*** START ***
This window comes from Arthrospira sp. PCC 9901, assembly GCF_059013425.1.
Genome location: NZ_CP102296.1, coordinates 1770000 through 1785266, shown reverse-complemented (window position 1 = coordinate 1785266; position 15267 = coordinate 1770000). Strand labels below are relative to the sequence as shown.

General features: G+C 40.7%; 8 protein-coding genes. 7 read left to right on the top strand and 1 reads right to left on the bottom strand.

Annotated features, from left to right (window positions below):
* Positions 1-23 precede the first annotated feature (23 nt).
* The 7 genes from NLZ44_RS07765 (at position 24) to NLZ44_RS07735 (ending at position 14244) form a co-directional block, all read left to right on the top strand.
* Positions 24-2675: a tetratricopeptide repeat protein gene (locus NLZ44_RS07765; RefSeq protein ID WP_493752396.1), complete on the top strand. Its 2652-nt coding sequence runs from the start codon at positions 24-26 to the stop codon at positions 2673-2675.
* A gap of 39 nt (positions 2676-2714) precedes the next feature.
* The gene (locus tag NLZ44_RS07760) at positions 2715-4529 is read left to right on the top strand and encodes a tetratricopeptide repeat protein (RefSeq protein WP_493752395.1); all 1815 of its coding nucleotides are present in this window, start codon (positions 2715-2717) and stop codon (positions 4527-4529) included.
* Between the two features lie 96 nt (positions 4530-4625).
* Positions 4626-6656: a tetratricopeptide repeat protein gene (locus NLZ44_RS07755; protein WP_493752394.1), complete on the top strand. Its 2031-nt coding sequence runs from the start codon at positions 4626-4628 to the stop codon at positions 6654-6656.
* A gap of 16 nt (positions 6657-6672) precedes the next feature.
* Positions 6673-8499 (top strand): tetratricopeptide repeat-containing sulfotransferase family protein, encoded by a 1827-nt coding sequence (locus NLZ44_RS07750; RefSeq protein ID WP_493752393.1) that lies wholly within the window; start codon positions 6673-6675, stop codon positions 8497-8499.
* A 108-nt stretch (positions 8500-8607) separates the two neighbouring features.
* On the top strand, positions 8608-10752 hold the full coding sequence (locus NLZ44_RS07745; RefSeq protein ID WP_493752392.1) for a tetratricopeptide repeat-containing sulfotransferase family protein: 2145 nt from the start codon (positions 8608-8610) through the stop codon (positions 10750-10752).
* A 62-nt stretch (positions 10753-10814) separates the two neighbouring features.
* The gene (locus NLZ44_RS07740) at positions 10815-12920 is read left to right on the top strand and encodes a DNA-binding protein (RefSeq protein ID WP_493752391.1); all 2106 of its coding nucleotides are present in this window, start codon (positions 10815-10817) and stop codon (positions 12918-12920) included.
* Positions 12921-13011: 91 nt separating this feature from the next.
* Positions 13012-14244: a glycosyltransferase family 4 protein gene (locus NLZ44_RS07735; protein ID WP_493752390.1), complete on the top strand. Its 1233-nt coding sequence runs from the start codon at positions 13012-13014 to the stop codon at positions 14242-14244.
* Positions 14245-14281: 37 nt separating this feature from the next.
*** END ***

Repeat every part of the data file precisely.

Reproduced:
This window comes from Arthrospira sp. PCC 9901, assembly GCF_059013425.1.
Genome location: NZ_CP102296.1, coordinates 1770000 through 1785266, shown reverse-complemented (window position 1 = coordinate 1785266; position 15267 = coordinate 1770000). Strand labels below are relative to the sequence as shown.

General features: G+C 40.7%; 8 protein-coding genes. 7 read left to right on the top strand and 1 reads right to left on the bottom strand.

Annotated features, from left to right (window positions below):
* Positions 1-23 precede the first annotated feature (23 nt).
* The 7 genes from NLZ44_RS07765 (at position 24) to NLZ44_RS07735 (ending at position 14244) form a co-directional block, all read left to right on the top strand.
* Positions 24-2675: a tetratricopeptide repeat protein gene (locus NLZ44_RS07765; RefSeq protein ID WP_493752396.1), complete on the top strand. Its 2652-nt coding sequence runs from the start codon at positions 24-26 to the stop codon at positions 2673-2675.
* A gap of 39 nt (positions 2676-2714) precedes the next feature.
* The gene (locus tag NLZ44_RS07760) at positions 2715-4529 is read left to right on the top strand and encodes a tetratricopeptide repeat protein (RefSeq protein WP_493752395.1); all 1815 of its coding nucleotides are present in this window, start codon (positions 2715-2717) and stop codon (positions 4527-4529) included.
* Between the two features lie 96 nt (positions 4530-4625).
* Positions 4626-6656: a tetratricopeptide repeat protein gene (locus NLZ44_RS07755; protein WP_493752394.1), complete on the top strand. Its 2031-nt coding sequence runs from the start codon at positions 4626-4628 to the stop codon at positions 6654-6656.
* A gap of 16 nt (positions 6657-6672) precedes the next feature.
* Positions 6673-8499 (top strand): tetratricopeptide repeat-containing sulfotransferase family protein, encoded by a 1827-nt coding sequence (locus NLZ44_RS07750; RefSeq protein ID WP_493752393.1) that lies wholly within the window; start codon positions 6673-6675, stop codon positions 8497-8499.
* A 108-nt stretch (positions 8500-8607) separates the two neighbouring features.
* On the top strand, positions 8608-10752 hold the full coding sequence (locus NLZ44_RS07745; RefSeq protein ID WP_493752392.1) for a tetratricopeptide repeat-containing sulfotransferase family protein: 2145 nt from the start codon (positions 8608-8610) through the stop codon (positions 10750-10752).
* A 62-nt stretch (positions 10753-10814) separates the two neighbouring features.
* The gene (locus NLZ44_RS07740) at positions 10815-12920 is read left to right on the top strand and encodes a DNA-binding protein (RefSeq protein ID WP_493752391.1); all 2106 of its coding nucleotides are present in this window, start codon (positions 10815-10817) and stop codon (positions 12918-12920) included.
* Positions 12921-13011: 91 nt separating this feature from the next.
* Positions 13012-14244: a glycosyltransferase family 4 protein gene (locus NLZ44_RS07735; protein ID WP_493752390.1), complete on the top strand. Its 1233-nt coding sequence runs from the start codon at positions 13012-13014 to the stop codon at positions 14242-14244.
* Positions 14245-14281: 37 nt separating this feature from the next.